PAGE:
Publication: Fortnight in Review Volume: 8 Issue: 2

?The Aksenenko firing and the Sibur crackdown were all to the good and highly encouraging to some. A major American business magazine even declared that Russia’s government had at last decided to clean house. This being Russia, however, not all was as it seemed. Some observers fairly asked the question whether Putin and his team were truly interested in eradicating graft, asset stripping and increasing transparency or simply in putting their loyalists into the country’s main loci of financial and political power. Indeed, while an old Railways Ministry veteran, Gennady Fadeyev, was tapped to replace Aksenenko, a close Putin associate, Aleksandr Kuznetsov, was rumored to be on deck to become the ministry’s Number Two and the real future railways chief. Fadeyev’s appointment, some observers said, was simply a stopgap measure to allow Kuznetsov–whose relationship with Putin goes back to their days together in St. Petersburg’s city government–time to learn his way around the Railways Ministry and provide a decent interval before the Kremlin raised its flag over that fiefdom.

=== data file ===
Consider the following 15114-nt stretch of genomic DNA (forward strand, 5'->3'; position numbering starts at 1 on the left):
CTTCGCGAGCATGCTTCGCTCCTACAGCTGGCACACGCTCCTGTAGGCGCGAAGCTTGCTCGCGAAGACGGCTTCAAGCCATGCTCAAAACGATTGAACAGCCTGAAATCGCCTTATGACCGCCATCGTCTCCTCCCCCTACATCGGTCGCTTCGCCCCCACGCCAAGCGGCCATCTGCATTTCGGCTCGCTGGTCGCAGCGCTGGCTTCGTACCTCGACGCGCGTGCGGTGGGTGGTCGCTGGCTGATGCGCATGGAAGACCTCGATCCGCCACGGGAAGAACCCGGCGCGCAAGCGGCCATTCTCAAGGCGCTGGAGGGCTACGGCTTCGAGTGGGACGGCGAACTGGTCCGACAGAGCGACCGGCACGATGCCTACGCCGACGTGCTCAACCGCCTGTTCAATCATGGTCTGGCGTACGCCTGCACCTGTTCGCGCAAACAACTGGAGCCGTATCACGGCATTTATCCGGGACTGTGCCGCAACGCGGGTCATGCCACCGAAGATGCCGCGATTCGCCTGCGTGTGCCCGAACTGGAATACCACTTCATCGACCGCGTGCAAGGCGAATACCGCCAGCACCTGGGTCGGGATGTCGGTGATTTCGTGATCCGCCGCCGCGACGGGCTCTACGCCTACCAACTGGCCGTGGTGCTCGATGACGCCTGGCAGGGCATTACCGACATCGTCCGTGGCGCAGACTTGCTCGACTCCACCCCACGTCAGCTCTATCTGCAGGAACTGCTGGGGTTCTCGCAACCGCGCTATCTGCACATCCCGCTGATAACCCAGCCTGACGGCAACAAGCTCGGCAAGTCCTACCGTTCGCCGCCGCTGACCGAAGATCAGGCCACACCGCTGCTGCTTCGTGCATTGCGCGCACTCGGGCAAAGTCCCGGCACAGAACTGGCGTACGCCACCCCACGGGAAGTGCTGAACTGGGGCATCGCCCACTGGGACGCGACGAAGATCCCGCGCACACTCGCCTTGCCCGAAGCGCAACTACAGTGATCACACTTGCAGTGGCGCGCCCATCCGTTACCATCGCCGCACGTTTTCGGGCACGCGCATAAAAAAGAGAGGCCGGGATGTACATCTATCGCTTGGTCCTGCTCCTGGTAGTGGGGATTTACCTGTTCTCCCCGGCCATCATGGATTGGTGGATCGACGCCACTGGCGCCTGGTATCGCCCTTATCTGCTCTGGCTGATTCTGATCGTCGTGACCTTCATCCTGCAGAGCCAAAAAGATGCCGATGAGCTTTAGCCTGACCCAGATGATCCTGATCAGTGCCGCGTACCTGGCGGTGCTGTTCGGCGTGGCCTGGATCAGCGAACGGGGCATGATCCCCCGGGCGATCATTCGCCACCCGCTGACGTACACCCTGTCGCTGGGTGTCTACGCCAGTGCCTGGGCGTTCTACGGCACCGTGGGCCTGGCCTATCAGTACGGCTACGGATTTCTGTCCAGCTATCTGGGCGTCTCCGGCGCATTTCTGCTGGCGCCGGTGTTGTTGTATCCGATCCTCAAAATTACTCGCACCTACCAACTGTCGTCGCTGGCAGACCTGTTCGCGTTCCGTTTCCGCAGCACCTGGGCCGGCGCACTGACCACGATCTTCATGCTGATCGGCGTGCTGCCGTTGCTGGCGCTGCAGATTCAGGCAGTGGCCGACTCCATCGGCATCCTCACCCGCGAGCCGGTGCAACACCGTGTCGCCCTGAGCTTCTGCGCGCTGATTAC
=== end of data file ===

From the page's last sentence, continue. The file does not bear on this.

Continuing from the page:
In addition, the experience of Aleksei Miller’s accession as Gazprom chief suggested that the Putinites’ reformist zeal, like that of many putative reformers before them, tended to be inversely proportional to their proximity to power. Indeed while the government had vowed following Vyakhirev’s ouster that Gazprom’s production units would be split off from its gas transportation system to increase “transparency and effectiveness,” Miller declared last December that the company would not be split up anytime soon. That same month, the state’s Vneshtorgbank extended Gazprom a US$500 million loan, at a highly favorable interest rate, to help the gas giant pay its taxes before year’s end. The money for the loan apparently originated with Russia’s Central Bank, which deposited US$700 million in Vneshtorgbank in early December, causing a US$1.2 billion drop in Russia’s hard currency reserves as of December 14. The move looked an awful lot like the “creative financing” of the Yeltsin years.